HR Giger: No, my dream world is very real. There are a lot of mountainous forest, it is quite warm there, there are one-storey houses and buildings, sometimes with secret passages. I am there mostly alone and it's very funny. Or I drive a car in an area in which I am familiar. My dream world is not particularly fantastic. I used to often had dreams in which I was stuck in a narrow tube and somehow could not breathe. This tube was closed at the exit always by a kind of safety pin. This dream came in similar variants repeatedly. Well, my mother told me that I have been a very difficult birth. The safety pin is likely to symbolize the forceps or something similar. The birth must have been such a terrible experience for me, which has been anchored in my subconscious and only in the course of my life came to light. This was one of the few dreams that have been incorporated with in my pictures. Today I no longer have that dream.
Sonic Seducer: Als Embryo wächst man im Mutterleib heran und ist mit seiner Mutter praktisch bis kurz nach der Geburt als Säugling verwachsen. In ihren Bildern sind fast immer alle Gestalten, Symbole und Gegenstände direkt mit einander verwachsen und stellen ein gesamtes, organisches Gebilde oder sogar eine Einheit dar. Glauben sie, daß Malen eine Art Therapie für dieses prägnante Schreckenserlebnis in frühester Jugend gewesen sein könnte, mit dem sie immer wieder in ihren Träumen konfrontiert wurden?
Sonic Seducer: As one embryo grows in the womb, and is convenient to briefly united with his mother after birth as an infant. In its pictures all shapes, symbols and objects are almost always grown directly with one another and make a whole, organic structure, or even a single entity. Do you think that painting could have been a kind of therapy for this incisive horror experience in early youth, with which they were confronted again and again in it dreams?
HR Giger: Darüber habe ich mir eigentlich noch nie Gedanken gemacht. Aber wenn ich mir es so recht überlege, ist das sicherlich möglich. Es ist auf jeden Fall ein interessanter Ansatz, der mich vor einigen Jahren zum Grübeln angeregt hätte. Heute bin ich jedoch froh, daß ich diesen Traum nicht mehr habe, da ich jedes mal schweißgebadet aufgewacht bin.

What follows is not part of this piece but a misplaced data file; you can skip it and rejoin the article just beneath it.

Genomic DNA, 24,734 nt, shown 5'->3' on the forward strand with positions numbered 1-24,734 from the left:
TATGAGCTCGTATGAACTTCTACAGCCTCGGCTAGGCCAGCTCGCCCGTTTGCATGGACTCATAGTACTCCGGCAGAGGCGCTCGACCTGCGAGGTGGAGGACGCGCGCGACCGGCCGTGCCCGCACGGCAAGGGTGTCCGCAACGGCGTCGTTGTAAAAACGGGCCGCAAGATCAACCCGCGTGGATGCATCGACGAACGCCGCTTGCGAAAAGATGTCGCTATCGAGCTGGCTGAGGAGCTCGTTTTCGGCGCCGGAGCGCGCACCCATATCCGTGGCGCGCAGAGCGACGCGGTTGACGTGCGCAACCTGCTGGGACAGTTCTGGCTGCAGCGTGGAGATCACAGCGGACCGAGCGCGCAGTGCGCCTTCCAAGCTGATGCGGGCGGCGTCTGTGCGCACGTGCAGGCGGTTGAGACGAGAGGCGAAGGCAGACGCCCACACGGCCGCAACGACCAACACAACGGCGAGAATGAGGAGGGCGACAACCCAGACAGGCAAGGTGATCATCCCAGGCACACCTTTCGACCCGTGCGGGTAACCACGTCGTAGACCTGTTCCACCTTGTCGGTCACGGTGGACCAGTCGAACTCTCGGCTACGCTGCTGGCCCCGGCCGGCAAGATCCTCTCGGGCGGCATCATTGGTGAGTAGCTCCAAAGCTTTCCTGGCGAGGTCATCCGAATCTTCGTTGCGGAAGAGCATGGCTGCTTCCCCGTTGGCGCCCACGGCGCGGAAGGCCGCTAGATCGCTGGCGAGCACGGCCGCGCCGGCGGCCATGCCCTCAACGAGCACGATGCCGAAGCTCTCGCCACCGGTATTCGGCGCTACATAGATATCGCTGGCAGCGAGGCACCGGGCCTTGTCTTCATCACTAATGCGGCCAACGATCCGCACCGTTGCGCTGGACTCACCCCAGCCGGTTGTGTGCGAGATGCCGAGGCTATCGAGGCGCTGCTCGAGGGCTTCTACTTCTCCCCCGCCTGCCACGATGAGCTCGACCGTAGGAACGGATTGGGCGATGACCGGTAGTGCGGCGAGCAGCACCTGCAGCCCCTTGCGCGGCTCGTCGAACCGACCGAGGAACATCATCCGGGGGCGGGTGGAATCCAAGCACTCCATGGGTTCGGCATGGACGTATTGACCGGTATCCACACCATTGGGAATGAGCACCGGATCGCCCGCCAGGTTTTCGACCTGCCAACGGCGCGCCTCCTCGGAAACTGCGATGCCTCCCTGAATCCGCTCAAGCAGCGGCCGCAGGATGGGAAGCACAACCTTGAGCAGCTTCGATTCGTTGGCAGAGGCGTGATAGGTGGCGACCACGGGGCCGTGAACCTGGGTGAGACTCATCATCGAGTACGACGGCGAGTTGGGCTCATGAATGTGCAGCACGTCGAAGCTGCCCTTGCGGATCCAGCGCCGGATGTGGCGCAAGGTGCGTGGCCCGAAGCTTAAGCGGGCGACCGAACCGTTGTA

HR Giger: About that I have never thought, actually. But if I consider it so surely, this is possible absolutely. It's definitely an interesting approach, which would have inspired me a few years ago to brood. Today, nevertheless, I am glad that I have this dream no more, because I have woken every time bathed in sweat. (SonicSeducer_3_99)
- Carmen Giger: He always said he had a really difficult birth, that he had to be pulled out using forceps and that he could remember it. It started with these dreams of a huge room with just one opening. He’d panic and want to escape through this small tunnel that got continuously tighter but this paperclip-like object blocked his exit and he couldn’t get back to the room because his arms were tied. Around 65, these things came up again and I could feel that panic in him. We had a psychiatrist friend, Dr Stanislav Grof, who often talked with Hans and was very much interested in the Birth Trauma because he claimed it was comparable to encountering one’s psyche. In Giger’s case, his difficult birth was always in him. Through painting passages [Passages I-XI, 1969] he said he could go over a lot of claustrophobic pains and panicked feelings he still had. (https://www.anothermanmag.com/life-culture/10934/alien-film-hr-giger-ridley-scott-anniversary-artist-carmen)